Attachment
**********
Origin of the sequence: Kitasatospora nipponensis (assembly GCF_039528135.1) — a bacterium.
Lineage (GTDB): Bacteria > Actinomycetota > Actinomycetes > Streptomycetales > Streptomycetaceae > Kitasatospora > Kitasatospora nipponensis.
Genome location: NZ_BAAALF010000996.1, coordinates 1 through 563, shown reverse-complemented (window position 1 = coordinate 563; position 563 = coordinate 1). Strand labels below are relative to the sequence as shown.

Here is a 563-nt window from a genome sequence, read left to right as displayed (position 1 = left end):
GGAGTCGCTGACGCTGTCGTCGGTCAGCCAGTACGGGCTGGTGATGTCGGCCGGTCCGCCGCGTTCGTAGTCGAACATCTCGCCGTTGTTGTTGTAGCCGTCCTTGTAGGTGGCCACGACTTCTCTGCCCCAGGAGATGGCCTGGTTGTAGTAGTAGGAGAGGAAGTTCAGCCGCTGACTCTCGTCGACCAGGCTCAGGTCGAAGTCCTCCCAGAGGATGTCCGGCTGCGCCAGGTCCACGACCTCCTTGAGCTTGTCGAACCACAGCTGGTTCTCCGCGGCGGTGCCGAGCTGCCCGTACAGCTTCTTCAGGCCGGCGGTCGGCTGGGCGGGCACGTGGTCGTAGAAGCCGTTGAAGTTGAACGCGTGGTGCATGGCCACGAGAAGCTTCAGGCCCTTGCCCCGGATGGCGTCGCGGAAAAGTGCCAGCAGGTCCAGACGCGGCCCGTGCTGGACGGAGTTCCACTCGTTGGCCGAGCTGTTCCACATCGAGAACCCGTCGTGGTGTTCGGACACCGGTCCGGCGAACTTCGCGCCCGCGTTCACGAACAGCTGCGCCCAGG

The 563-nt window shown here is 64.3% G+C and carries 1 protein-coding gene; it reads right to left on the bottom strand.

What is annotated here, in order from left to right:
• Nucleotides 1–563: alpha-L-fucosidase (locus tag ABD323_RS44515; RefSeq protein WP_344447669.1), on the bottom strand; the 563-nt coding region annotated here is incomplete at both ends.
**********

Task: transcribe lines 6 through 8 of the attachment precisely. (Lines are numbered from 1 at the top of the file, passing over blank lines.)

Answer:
The 563-nt window shown here is 64.3% G+C and carries 1 protein-coding gene; it reads right to left on the bottom strand.

What is annotated here, in order from left to right:
• Nucleotides 1–563: alpha-L-fucosidase (locus tag ABD323_RS44515; RefSeq protein WP_344447669.1), on the bottom strand; the 563-nt coding region annotated here is incomplete at both ends.